April 21, 2017 4:19 pm
Updated: April 21, 2017 5:07 pm

N.B. government hatches plan to rid Dieppe traffic circle of geese

WATCH ABOVE: The New Brunswick Department of Transportation has devised a plan that it hopes will protect the public and geese that have been causing havoc for drivers in the Moncton traffic circle. Global’s Paul Cormer tells us more.


Driving from Moncton to Dieppe now means navigating around giant Canada geese who’ve made a home in the traffic circle’s pond, but the New Brunswick government is looking into ways of decreasing this problem.

READ MORE: ‘Goose crossing’ signs go up at dangerous Dieppe traffic circle

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Geese have been killed in the past trying to cross the road with their young to reach the Petitcodiac River, and while no motorists have been injured, the government said something needed to be done.

Transportation Minister Bill Fraser, along with the Atlantic Wildlife Institute and local ecologists, announced a strategy Friday to make the traffic circle less attractive to the geese.

“The safety of the motorists and their passengers are our top priority,” Fraser said.

The strategy, he said, starts with keeping the geese inside the circle with snow fencing around the pond.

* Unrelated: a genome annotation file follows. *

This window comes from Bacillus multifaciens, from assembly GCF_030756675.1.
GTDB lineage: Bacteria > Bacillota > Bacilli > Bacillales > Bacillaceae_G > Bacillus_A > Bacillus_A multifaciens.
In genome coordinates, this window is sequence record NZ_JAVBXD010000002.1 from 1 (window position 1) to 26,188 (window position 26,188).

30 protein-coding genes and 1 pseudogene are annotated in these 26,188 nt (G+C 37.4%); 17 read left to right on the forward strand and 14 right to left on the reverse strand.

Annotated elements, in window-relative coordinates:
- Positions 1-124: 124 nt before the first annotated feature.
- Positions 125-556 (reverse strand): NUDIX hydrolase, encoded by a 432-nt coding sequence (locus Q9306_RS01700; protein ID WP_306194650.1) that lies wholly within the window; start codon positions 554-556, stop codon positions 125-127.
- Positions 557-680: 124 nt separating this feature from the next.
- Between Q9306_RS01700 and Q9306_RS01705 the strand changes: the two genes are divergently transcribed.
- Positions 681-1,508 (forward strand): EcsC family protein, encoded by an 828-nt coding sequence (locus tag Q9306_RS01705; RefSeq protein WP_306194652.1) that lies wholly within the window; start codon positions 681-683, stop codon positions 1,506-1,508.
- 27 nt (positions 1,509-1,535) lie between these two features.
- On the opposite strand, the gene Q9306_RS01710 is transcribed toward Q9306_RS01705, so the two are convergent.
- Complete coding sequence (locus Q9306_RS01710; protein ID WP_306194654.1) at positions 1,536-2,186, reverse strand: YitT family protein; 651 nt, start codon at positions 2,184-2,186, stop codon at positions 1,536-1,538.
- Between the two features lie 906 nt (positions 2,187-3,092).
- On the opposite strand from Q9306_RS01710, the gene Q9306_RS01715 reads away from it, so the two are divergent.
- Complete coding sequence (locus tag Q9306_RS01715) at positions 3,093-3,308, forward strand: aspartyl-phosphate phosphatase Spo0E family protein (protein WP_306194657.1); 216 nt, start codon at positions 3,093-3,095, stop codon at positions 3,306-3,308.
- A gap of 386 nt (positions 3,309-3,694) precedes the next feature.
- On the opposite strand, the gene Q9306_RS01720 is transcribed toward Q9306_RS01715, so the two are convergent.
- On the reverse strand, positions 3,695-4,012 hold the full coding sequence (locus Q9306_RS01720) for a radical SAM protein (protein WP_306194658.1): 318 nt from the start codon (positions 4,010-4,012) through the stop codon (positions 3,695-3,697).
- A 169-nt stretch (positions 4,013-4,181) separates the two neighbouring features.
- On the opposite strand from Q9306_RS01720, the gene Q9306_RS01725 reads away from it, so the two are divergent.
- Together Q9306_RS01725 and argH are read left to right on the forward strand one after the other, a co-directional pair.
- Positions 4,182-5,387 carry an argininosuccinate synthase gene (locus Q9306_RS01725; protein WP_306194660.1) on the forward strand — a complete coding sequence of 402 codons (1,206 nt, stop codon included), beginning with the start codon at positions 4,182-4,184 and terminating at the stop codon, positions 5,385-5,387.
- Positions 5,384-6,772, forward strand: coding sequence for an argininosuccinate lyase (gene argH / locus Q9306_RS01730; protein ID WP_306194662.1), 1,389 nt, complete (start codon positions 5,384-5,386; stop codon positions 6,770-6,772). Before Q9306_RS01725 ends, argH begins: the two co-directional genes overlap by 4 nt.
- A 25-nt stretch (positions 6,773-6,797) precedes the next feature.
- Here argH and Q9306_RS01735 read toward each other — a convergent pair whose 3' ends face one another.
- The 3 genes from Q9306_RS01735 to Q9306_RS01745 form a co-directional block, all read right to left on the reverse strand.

“After the eggs are hatched, they lose their flight feathers. It’s called moulting and they become flightless,” said ecologist Greg Quinn

He said that means for the next 45 days, everywhere they want to go, they walk

“After hatching they will look for an area where they have access to a body of water to avoid predators,” Quinn said. “They want to move into the water when they see danger, denying them that access reduces the suitability of the habitat.”

The other strategy, Quinn said, is to collect the eggs inside the pond.

“We’ve removed 79 eggs, so we can expect almost that many fewer birds already,” he said. “So in a sense it’s already worked, but we will continue to monitor the numbers in the circle.”

READ MORE: Gaggles of geese cause for concern in busy Dieppe traffic circle

The eggs collected will be given to the New Brunswick Museum for scientific research.

“They ‘ll be looking into the genetic background, what the eggs are, making sure of the subspecies it is and if there’s any other kind of toxicology to see the health of this particular goose,” said researcher Pam Novak.

Fraser said hope is that, by disturbing their habitat, it’ll discourage the birds from coming back to the circle.

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